Another EPO Protest Next Week, Strategically Planned to Coincide With the Administrative Council’s Meeting
Summary: Unrest at the European Patent Office will be on display next week when the President’s bosses are convening and discussing him
THE EPO scandals led to an imminent strike (date to be decided on and confirmed pretty soon). It’s the beginning of the end of Battistelli’s regime. Not even an earthquake can stop it because more and more people in the Administrative Council now have the courage to stand up to the bully (this earthquake joke’s context being a really dumb statement from Battistelli).
Based on MIP, “EPO action latest: demonstration due next Weds to coincide with Admin Council meeting. Decision on timing of strike after that.”
“The cause for the strike is being made up by trolls, or those who deliberately misinform about the cause (it doesn’t look as though they speak innocently, i.e. out of ignorance).”Bergot and her relatives (or their friends) gave a requirement of 5 working days before the strike, so this probably leaves (maybe deliberately) too little time to make the strike coincide with the Administrative Council’s meeting, especially if there’s induced procrastination (like not receiving or opening letters on time). We saw these tactics before. Either way, the Administrative Council will again be reminded that its members are expected to help staff, not the oppressors (Battistelli et al) — something which is very likely to happen based on newly-leaked documents.
The strike action is already being trolled. The cause for the strike is being made up by trolls, or those who deliberately misinform about the cause (it doesn’t look as though they speak innocently, i.e. out of ignorance). We don’t want to entertain or feed the trolls, giving them more visibility than they deserve, but some of our readers probably know what’s being alluded to here.
Anyway, here is WIPR‘s report on the upcoming strike:
Calls for the reinstatement of union officials dismissed from their posts at the European Patent Office (EPO) intensified yesterday after members of staff voted overwhelmingly in favour of a strike.
In a vote for strike action, 91% (3,701) of those who voted backed industrial action, it was confirmed yesterday, March 8.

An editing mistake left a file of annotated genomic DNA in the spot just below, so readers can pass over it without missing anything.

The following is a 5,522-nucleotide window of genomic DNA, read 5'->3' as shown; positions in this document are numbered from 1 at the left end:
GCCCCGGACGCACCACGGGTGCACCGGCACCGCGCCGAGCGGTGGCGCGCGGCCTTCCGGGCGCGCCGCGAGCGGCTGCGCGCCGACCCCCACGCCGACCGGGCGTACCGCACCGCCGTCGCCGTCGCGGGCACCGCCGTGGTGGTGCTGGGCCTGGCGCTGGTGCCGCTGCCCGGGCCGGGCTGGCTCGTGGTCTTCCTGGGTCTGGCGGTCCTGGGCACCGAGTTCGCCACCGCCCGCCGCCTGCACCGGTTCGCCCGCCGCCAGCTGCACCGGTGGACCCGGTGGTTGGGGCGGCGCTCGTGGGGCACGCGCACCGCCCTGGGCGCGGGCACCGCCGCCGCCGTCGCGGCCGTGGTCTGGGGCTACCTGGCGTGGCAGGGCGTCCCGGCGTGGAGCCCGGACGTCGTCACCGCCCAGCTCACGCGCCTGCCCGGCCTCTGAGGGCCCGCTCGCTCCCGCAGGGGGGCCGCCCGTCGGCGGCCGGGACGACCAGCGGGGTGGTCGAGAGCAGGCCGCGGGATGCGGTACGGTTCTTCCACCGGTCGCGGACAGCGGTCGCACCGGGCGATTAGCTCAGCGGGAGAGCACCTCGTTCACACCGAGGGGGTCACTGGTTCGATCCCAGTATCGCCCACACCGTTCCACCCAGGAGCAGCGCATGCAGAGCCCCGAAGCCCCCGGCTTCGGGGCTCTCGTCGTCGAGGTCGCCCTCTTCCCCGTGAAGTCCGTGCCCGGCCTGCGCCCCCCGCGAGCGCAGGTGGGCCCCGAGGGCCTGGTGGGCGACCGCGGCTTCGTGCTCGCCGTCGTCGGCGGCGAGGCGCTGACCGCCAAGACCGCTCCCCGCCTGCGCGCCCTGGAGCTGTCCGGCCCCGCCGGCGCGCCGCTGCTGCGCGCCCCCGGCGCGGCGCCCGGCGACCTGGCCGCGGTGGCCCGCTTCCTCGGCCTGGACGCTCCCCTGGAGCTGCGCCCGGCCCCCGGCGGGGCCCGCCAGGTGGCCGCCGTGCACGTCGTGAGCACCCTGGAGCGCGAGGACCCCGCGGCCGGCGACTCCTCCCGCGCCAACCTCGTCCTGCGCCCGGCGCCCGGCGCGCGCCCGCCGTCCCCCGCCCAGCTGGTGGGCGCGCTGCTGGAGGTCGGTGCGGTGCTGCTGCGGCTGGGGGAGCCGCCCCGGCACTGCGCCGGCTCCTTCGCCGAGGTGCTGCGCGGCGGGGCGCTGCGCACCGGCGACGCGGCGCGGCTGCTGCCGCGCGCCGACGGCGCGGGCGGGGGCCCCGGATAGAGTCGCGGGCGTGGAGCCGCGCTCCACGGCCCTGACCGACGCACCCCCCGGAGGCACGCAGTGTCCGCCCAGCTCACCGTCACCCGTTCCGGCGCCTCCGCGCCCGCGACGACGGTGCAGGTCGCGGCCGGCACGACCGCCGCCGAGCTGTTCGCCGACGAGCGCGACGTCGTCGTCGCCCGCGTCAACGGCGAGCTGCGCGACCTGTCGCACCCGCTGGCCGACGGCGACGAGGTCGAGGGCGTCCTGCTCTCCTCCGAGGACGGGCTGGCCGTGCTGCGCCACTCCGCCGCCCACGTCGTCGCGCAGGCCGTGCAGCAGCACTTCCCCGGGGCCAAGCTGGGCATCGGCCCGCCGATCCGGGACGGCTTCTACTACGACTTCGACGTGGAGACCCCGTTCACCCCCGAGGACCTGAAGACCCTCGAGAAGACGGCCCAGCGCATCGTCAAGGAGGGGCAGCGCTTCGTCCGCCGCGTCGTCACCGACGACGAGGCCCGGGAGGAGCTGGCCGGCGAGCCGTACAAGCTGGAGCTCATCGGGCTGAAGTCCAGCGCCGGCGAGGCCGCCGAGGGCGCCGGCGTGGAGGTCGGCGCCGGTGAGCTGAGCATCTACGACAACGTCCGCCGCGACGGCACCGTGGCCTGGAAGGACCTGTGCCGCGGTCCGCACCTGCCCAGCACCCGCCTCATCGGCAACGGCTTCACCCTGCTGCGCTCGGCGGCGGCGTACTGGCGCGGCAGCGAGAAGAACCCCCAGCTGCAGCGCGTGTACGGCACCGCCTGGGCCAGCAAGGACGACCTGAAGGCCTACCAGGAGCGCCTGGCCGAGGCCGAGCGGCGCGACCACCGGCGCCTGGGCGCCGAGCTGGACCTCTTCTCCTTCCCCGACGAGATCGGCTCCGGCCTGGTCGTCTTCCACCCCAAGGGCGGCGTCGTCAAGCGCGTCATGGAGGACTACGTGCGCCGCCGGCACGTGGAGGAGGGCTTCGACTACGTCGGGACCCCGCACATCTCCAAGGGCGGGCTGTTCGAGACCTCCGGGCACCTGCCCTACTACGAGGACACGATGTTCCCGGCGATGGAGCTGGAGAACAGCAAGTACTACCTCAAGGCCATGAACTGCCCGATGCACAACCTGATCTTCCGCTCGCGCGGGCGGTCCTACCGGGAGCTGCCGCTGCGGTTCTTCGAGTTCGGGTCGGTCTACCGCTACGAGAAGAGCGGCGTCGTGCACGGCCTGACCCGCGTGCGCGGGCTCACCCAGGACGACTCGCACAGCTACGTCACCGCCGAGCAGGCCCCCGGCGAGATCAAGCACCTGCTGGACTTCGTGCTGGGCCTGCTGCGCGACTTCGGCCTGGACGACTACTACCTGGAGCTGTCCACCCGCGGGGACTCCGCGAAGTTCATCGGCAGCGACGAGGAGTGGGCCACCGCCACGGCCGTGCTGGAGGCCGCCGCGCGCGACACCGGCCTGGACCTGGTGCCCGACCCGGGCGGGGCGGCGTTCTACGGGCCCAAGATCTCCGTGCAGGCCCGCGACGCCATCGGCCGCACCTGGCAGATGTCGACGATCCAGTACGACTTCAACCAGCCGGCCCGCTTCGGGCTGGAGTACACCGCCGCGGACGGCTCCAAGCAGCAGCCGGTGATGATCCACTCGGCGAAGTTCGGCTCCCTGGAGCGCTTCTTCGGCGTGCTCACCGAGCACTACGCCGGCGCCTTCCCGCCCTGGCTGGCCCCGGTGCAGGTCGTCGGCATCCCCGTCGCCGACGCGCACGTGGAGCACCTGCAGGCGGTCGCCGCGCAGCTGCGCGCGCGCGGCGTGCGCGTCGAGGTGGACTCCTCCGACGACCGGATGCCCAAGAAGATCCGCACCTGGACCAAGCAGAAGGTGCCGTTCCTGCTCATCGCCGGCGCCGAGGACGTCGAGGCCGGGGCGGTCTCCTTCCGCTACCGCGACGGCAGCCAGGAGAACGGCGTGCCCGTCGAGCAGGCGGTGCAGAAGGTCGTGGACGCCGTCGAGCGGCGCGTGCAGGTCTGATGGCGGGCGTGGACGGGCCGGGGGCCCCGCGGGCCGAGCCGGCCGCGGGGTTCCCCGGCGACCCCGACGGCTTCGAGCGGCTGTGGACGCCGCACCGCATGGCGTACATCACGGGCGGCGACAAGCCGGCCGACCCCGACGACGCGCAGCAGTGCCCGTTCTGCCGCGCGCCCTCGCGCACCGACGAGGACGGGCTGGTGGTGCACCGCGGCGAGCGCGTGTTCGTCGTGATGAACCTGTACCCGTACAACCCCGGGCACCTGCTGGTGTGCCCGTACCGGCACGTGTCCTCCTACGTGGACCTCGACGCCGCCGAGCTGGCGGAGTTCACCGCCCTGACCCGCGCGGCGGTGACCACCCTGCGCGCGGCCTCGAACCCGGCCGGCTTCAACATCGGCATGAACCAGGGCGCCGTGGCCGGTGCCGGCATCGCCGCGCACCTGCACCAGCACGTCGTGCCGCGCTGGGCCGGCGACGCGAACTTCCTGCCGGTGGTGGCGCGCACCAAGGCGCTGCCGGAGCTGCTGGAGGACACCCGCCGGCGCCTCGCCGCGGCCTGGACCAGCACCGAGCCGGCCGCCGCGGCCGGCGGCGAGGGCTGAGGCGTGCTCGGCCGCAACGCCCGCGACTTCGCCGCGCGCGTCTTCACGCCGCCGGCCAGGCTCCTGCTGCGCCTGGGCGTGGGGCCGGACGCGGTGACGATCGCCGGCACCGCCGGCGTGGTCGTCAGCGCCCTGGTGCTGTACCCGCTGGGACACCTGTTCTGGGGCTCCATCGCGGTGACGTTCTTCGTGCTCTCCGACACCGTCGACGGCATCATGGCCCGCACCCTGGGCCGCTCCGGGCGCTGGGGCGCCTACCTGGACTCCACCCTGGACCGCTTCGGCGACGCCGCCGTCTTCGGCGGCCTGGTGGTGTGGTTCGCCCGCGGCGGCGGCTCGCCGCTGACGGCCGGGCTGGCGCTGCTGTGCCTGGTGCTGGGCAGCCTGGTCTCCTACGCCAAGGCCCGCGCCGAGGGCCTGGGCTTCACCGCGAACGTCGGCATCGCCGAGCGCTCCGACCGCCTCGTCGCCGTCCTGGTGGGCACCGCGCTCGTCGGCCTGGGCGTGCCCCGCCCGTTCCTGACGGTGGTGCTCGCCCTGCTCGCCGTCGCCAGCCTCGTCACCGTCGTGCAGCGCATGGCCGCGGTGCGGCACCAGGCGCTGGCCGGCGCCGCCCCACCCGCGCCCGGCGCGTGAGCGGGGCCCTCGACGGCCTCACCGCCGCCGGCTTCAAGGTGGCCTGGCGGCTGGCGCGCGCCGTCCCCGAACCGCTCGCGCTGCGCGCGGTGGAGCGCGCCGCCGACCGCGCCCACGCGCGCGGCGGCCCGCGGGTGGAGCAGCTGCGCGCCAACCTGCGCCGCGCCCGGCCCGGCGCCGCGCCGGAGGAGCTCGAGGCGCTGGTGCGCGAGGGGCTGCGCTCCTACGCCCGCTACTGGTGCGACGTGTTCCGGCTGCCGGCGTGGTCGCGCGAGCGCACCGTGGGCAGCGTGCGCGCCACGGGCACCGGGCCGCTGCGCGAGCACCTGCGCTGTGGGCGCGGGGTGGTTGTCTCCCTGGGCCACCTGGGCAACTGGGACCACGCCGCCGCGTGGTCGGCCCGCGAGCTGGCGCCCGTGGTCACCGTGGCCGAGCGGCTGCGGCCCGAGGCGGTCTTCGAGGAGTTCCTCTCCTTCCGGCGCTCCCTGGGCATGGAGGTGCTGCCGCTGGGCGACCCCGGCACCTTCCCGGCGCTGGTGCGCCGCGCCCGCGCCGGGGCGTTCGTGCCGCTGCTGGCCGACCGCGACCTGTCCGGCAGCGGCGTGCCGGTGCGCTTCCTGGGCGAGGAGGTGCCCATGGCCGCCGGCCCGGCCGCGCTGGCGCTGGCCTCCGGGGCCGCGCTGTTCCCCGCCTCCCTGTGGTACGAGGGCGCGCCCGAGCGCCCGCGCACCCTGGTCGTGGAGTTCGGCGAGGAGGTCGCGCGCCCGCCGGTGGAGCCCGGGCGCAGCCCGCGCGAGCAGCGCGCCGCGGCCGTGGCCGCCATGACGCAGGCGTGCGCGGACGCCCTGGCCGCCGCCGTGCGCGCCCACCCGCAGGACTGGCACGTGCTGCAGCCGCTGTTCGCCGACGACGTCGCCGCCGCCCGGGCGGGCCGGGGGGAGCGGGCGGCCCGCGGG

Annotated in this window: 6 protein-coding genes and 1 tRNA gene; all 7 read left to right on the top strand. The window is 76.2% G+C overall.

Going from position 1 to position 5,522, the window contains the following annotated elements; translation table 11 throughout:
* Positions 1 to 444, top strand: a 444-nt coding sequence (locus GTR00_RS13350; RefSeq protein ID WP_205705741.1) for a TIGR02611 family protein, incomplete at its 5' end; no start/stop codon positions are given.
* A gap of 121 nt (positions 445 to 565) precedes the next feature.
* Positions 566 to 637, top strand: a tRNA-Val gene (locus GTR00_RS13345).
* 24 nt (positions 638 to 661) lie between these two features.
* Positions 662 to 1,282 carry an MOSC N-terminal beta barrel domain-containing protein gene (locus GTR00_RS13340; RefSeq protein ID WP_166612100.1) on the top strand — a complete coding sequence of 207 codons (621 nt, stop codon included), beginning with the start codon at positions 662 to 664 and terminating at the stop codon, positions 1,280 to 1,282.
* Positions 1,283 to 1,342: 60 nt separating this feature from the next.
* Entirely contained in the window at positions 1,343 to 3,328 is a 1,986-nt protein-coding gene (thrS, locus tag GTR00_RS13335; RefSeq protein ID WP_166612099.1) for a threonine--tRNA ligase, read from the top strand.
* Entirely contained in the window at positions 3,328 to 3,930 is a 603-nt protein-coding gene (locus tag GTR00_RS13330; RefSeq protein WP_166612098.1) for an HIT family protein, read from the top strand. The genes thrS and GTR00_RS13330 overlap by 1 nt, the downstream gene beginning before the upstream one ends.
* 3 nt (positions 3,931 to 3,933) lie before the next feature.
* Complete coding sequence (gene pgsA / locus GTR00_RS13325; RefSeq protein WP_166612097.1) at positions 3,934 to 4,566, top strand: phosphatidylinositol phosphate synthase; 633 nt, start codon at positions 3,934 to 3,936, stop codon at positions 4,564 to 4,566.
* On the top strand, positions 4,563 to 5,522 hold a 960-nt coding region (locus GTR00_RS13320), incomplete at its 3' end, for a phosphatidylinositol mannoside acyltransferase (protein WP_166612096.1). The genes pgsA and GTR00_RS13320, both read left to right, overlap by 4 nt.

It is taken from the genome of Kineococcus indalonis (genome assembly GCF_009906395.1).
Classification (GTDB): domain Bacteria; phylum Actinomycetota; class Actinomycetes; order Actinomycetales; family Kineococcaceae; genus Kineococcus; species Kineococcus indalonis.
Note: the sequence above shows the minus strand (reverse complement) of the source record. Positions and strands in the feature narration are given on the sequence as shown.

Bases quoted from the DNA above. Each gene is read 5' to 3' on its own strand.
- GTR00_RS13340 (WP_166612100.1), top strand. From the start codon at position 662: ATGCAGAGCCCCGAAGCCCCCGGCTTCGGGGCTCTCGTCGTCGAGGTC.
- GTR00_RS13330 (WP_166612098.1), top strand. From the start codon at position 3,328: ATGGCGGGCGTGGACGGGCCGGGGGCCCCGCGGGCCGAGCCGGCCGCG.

In order to strike, at least 40% of staff are required to vote on whether to take action. In total, 4,062 out of 6,738 staff voted, representing 60%.
A spokesperson for the EPO told WIPR that a social dialogue between staff and management at the EPO is important, but noted that strikes do happen.
“Battistelli under pressure like never before after EPO union members overwhelmingly back strike action” was the headline from an EPO apologist, who wrote:
The firing and downgrading of the SUEPO officials, though, has changed the entire dynamic at the office. In retrospect, it seems that Battistelli misread previous lack of support for industrial action among the examiner corps for acceptance of his changes; while at the same time over-estimating the backing he had on the Administrative Council, a body that has always been extremely political. Now he finds himself in a very difficult situation. He may seek to point to the fact that 50% of staff members have not supported strike action, but the obvious comeback is that over 90% of the members of the office’s biggest union – the only ones who took part in the vote – did. It is unlikely that they are unique in their discontent. If, though, Battistelli accedes to the Administrative Council’s request for an external review of the disciplinary measures he took, that will be seen as a significant dent to his authority.
We will have to wait to see how this plays out. But one thing is certain: Benoît Battistelli is under pressure like he never has been before; today his leadership of the EPO is in crisis.
If anyone can provide us information about the timing of the strike and why it does not coincide with the Administrative Council’s meeting, we would truly appreciate it. No doubt Bergot and Battistelli can come up with all sorts of lies to sabotage — in hope of altogether preventing — the strike. █